The week for the single currency is about to end with even more uncertainties than it started with on Monday, when the Cypriot developments hit the global markets. The breakeven point was the parliamentary rejection to the levy on bank deposits. It's then followed an extension of the bank holiday until Tuesday, but curiously there were no crowds surrounding ATMs, or maybe they had just run out of cash already. The next step saw the finance minister cancelled a press conference, leaving EU officials crossing its fingers ahead of the weekend, hoping for a solution in the upcoming days. Fanning the flames, the ECB gave an ultimatum to the island: it decided to keep ELA levels until March 25th, before cutting Cyprus loose.
… What lies ahead
Formerly, before Cyprus mired in the current swamp of uncertainty, rumors and anti-euro protests, the FX community used to voice that Cyprus not only represents a tiny percentage of the euro bloc, but also its financial situation should be fixed quickly, underestimating its collateral effects.
What happened, then? Why all of a sudden Cyprus is in every headline and its dark clouds clearly portend major concerns for the next days? The fear of contagion to the euro-periphery has been contained so far, although the feeling that the solution would involve more arduous negotiations has been growing bigger since the beginning of the week.
While desperate looks have now turned to Russia in search of last-minute financial aid, Cyprus's officials continue to guess a Plan B, C or whatever, as alternatives are running short very quickly alongside the EU and ECB pressure for a solution. Furthermore, rumors look set to continue to rule in the upcoming days, as market participants are looking with fear the next Tuesday, when banks will re-open their doors.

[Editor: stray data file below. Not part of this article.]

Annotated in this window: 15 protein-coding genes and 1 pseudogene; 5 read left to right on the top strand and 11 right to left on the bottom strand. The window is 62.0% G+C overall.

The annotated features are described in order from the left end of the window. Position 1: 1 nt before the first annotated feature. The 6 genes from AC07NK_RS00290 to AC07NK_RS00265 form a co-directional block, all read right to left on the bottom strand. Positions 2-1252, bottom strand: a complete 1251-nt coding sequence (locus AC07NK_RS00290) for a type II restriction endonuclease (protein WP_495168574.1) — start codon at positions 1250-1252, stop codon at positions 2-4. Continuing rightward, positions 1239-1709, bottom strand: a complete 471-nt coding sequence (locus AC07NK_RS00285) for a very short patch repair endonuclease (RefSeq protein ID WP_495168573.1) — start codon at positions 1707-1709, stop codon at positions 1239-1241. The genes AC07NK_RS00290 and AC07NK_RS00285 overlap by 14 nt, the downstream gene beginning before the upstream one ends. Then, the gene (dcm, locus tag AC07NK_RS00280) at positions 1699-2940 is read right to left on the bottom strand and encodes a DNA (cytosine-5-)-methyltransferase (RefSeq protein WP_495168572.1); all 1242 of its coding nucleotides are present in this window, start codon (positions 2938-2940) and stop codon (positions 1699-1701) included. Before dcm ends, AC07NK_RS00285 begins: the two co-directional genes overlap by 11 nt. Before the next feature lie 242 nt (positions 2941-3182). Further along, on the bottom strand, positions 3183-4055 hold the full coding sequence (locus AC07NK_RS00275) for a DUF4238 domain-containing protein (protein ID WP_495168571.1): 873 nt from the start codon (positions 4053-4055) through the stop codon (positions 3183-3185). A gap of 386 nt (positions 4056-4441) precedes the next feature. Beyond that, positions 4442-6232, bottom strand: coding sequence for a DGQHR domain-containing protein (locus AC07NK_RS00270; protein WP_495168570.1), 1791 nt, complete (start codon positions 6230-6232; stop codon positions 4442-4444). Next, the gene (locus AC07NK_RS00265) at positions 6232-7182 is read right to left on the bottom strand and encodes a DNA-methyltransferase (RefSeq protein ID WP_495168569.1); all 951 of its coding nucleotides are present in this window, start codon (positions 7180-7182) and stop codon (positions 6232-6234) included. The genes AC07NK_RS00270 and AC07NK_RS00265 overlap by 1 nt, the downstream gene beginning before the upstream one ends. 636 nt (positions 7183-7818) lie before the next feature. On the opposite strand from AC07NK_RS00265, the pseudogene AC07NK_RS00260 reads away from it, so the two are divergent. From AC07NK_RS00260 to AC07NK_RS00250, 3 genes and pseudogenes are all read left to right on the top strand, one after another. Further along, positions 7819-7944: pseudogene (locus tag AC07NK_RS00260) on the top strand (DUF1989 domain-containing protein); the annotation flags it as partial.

Curiously, there were poll results hovering over the markets showing that nearly 70% of Cypriots would leave the euro. The old and famous law "if something can go wrong, it will" feels very apt around now.
Technically speaking, EUR/USD is orbiting around the key 1.2900 handle, below the down-trend line resistance set from 2013 highs.
The already tested support remains in the region of 1.2880/85, where converge the 50% Fibonacci retracement of the July 2012 - February 2013 upside and December lows, ahead of 1.2680/1.2700 (November 2012 lows, 61.8% level and bottom of the channel).
Reinforcing the bearish sentiment, the daily RSI is just above the 40.0 level, indicative that the downleg would not be complete.